Portugal Cost of Living versus the UK: A 30 euro Friday Night

The cost of living in Portugal is generally considered quite low – but just how much more can you get for your money?  


The difference between the cost of living in Portugal and the equivalent in the UK is a subject close to my heart, as I’ve spent years living in Portugal and am now back in the UK, for now, at least!

I’ve previously written a selection of articles discussing the costs of individual items in Portugal, but today I thought I’d look at it all in a slightly different way. 

My scenario is that I’ve got €30 to spend in the supermarket to buy a few treats for a Friday night in. Based on current exchange rates, that gives me just £21 in UK money*. Somehow, I can already visualise how this may turn out, but let’s look at the details…

Wine in Portugal

Let’s start with the wine, a key part of unwinding on a Friday night for many of us! In Portugal, I’d reach for one of my “treat” wines, such as a Monte Velho or a lightly sparkling green wine like Casal Garcia. Either would set me back a maximum of €4.

The £2.84 that my €4 currently equates to wouldn’t buy me any bottle of wine in the UK, and bitter experience has taught me that a typical £6 special would only leave me underwhelmed. So I’ll give myself an £8 budget for something half decent. 

With just £13 now left to spend on my Friday night shopping budget in the UK, against €26 in Portugal, it’s clear that drinkable wine is far more of a luxury item in the UK than it is in Portugal!

Food and Wine

At this point I could decide not to cook, and spend the remaining budget on a takeaway, but I’m not going to get a whole lot for £13 in the UK. Conversely, my remaining €26 in Portugal would leave me with money to spare! So, let’s stay in the supermarket and think about what to have to eat.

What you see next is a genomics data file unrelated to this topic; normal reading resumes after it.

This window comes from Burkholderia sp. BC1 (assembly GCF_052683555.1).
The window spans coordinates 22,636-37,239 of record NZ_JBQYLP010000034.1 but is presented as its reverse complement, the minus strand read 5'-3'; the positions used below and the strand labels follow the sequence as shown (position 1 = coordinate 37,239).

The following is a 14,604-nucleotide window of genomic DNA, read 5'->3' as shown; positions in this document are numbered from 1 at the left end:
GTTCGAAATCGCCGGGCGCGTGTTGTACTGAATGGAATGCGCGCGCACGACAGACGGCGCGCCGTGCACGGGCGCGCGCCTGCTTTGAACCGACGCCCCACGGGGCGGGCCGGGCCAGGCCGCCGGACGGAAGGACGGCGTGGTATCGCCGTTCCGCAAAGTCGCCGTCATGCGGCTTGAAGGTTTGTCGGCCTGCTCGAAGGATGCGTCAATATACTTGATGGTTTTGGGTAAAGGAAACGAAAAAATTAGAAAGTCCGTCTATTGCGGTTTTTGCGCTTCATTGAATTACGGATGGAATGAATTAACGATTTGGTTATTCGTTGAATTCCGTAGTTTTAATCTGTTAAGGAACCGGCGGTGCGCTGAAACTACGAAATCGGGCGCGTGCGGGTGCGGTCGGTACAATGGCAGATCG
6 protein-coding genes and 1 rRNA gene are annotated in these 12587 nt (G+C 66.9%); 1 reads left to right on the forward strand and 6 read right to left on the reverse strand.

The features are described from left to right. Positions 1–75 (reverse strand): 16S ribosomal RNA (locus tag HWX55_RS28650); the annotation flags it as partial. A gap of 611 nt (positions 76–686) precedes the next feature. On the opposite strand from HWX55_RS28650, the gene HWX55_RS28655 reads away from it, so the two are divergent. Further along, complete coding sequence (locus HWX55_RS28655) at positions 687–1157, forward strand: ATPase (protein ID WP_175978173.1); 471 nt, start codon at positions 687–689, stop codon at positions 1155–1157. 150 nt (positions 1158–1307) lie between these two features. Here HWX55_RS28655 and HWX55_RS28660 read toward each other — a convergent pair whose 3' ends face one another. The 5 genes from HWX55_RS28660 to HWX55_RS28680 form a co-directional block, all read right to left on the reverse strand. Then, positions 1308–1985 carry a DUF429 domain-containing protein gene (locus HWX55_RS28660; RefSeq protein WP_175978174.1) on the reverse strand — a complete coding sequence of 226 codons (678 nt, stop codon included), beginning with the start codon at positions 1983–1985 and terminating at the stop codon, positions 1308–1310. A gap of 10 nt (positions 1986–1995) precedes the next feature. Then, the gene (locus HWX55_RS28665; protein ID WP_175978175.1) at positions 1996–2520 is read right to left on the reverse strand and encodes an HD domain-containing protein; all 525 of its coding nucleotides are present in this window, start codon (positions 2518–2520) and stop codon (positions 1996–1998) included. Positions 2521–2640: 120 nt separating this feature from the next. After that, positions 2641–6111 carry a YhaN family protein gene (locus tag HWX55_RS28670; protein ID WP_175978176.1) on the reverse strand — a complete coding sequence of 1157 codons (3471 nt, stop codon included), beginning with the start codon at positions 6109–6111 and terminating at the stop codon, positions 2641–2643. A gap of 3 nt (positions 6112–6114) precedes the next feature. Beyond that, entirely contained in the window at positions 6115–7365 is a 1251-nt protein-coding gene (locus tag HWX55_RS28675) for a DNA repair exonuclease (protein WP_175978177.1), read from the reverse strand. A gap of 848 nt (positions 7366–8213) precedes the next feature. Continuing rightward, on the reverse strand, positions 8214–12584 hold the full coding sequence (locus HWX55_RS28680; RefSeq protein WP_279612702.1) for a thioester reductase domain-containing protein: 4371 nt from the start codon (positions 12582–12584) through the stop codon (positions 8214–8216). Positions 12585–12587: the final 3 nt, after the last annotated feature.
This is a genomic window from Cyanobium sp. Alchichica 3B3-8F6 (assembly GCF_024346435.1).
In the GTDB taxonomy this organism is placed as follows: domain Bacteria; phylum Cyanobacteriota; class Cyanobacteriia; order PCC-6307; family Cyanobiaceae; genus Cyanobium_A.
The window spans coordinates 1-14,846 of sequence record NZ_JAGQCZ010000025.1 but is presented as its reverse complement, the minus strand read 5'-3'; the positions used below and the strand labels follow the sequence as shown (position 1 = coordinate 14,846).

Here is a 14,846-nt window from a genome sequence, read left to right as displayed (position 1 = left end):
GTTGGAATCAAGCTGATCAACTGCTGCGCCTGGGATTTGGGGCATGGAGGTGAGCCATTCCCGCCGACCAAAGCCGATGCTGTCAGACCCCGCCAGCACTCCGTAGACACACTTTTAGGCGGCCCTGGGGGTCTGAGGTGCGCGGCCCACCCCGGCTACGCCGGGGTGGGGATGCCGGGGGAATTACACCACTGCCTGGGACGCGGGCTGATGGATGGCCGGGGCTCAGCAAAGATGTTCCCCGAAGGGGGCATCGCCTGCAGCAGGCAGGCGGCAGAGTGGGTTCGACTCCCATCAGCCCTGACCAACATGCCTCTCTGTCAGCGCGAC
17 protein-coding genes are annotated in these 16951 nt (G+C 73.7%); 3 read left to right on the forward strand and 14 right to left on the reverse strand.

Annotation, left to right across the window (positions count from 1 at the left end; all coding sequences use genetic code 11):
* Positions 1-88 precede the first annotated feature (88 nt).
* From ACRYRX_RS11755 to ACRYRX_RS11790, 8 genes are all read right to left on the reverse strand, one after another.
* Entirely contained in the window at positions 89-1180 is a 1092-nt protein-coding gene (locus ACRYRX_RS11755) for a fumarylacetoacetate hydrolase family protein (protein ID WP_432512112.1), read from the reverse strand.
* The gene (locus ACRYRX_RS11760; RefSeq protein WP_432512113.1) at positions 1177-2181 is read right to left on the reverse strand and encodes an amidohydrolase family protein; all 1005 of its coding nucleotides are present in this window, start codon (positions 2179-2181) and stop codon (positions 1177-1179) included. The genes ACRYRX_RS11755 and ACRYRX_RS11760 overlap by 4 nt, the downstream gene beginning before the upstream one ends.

My leftover UK budget would undoubtedly buy something reasonable enough for a Friday night in the UK, and I would have plenty of choice of “zero effort” meal deals that are now so popular. However, I’d likely leave the supermarket with nothing but a few coins remaining in my pocket.

Things are rather different in Portugal, where ready meals and the like are far less available. However, in Portugal, my cheap wine has left me with €26 to spend. If I wanted to take the “convenience food” route, I could, but pizza, salad and some garlic bread would still leave me with nearly €20 – enough for five more bottles of wine, or a good start on the rest of the provisions for the weekend.

As you can probably see by now, the cost of living in Portugal is considerably lower based on this kind of comparison. However, it doesn’t tell the whole story. There isn’t as much variety in Portugal, and you won’t find a choice of meals spanning dozens of cuisines and cultures. However, that remaining €26 budget leaves plenty of scope to fill the basket with all kinds of extra treats. 

If you’re prepared to sacrifice a little variety, and make the effort to cook from scratch, your food budget will stretch much further in Portugal than it will in the UK. Just don’t expect to find a quick and easy Thai curry to stick in the microwave!
*Rates correct as of 5th November 2015

Further reading for Living In Portugal


Finding work in Portugal

There are a number of ways that UK expats can fund their lifestyle in Portugal.


Social life in Portugal

The best way to get settled in Portugal is to find out as much as you can about your new community.



One of the first things you need to do once you arrive in Portugal is find out where your nearest hospital is.


Education in Portugal

Are you emigrating to Portugal with school-age children?